[ILLUSTRATION] Phthalo turquoise and green gold (liquid acrylic) lightly mixed into gloss gel.
[ILLUSTRATION] A tiny drop of dioxazine violet is enough to tint this quantity of nepheline gel (coarse).
[ILLUSTRATION] Even though its palette is minimal, this composition gets some pizzazz from a combination of disparate mediums.
[ILLUSTRATION] It doesn’t take much to suggest dimension and texture. Here, granular mediums, gel medium, and strings of self-leveling gel are swept with a bit of white. A light wash of Payne’s grey bumps up the texture of the granular medium.

For your first foray into the world of acrylic mediums, I suggest starting modestly, just to get the feel of things. It is not always an easy transition to go from straight color to working with the awesome power of acrylic mediums. You might want to begin with an assorted set of mediums in small, “trial size” jars. While you may not necessarily want every medium in the set, you may be surprised to find that a medium you never thought you would use has the potential to become a favorite. If you would rather go with a larger jar or two instead, mediums from any of these four basic categories will give you a good foundation:
1. Polymer medium (liquid). From extending drying time to providing a vehicle for glazing, polymer mediums are probably the most useful to have on hand. They act as adhesives, clear coats, extenders, and all-around acrylic band-aids.
2. Gel medium. The consistency of gel mediums ranges from very soft to stiff (with the holding capability of modeling paste). Gels are always fun, but they can take some experimentation to really understand.
3. Self-leveling gel medium. It’s one thing to work with a viscous gel that will hold a texture but quite another to manipulate one that will not. Because self-leveling gels exhibit a consistency unlike that of acrylic colors, they encourage the use of alternative tools like palette knives and spreading tools. They’re great for stretching your experimental muscles.
4. Granular, textured, or another custom medium. You may never use it again, or it may become a staple on your art table. Either way, you should try at least one of the more unusual mediums. As when cooking with an unfamiliar spice, you can’t really know whether you’ll like it without first giving it a taste.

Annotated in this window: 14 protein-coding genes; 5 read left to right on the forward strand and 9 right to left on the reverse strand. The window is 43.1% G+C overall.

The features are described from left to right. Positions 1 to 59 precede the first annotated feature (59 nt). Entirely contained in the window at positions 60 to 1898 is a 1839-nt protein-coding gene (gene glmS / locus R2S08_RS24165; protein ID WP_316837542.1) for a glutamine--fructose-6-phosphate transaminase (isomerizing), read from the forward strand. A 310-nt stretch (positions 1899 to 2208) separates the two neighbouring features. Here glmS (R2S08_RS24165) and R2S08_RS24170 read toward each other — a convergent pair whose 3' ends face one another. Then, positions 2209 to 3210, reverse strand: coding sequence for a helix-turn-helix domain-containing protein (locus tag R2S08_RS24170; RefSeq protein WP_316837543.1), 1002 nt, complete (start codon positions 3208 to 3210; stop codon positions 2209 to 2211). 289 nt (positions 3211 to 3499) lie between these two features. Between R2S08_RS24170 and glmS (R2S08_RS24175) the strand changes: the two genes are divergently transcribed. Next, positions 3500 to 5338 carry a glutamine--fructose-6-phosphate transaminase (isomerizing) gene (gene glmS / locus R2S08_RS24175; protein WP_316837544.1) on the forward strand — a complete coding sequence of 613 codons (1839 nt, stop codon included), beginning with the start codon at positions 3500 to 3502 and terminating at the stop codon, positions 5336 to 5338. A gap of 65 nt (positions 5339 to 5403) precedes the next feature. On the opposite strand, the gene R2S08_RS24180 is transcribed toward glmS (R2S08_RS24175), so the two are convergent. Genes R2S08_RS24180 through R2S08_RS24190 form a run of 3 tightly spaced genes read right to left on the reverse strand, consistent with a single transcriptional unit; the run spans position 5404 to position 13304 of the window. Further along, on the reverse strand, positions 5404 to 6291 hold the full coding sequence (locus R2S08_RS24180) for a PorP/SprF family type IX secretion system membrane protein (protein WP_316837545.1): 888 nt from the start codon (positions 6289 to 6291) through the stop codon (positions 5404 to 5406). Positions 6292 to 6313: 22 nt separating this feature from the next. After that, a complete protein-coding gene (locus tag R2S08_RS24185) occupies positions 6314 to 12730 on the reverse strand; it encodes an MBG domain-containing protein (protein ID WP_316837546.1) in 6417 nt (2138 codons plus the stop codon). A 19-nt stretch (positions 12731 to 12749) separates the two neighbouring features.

Of course, this list will not suit everyone, but it does provide a broad enough starting point. Most mediums currently on the shelves are variations on these four formats, ranging from gels filled with inert materials that provide texture to polymer mediums infused with UV-reactive components that glow under black light. First, acquaint yourself with the basic elements, then find the specific mediums that have the ideal properties for your process.

Editorial Reviews

"Rheni Tauchid is an expert in the history and development of acrylic paint. Here she describes everything you need to know about acrylic mediums and methods—from thinning and glazing to texturing and thickening. More than 20 step-by-step demonstrations are included, showing how other artists use the medium to striking effect."
Leisure Painter magazine

Artist and paints developer Tauchid explains the properties and applications of acrylics, a medium touted as "the most adaptable art material of the modern age." Tauchid begins by characterizing this do-it-all, fast-drying paint with its unparalleled clarity of dried pigment and bondable, virtually glass-clear polymers that do not degrade, discolor, or become brittle with time. These nontoxic chemical inventions, on the market for some 50 years, comprise more than 60 percent of all artists' paints sold in North America today. Technical in its approach, half the book describes the chemical components, attributes, production methods, and grades, moving on to a basic primer that lists materials and equipment. Tauchid then progresses to basic applications, which include glazing, underpainting, and staining, and goes on to discuss barrier-breaking alternative approaches (stained glass, acrylic transfer, even soft sculpture), complete with demonstrations. A variety of artists' work in eye-popping color and a wide range of styles amply illustrate this well-indexed resource. 

Whitney Scott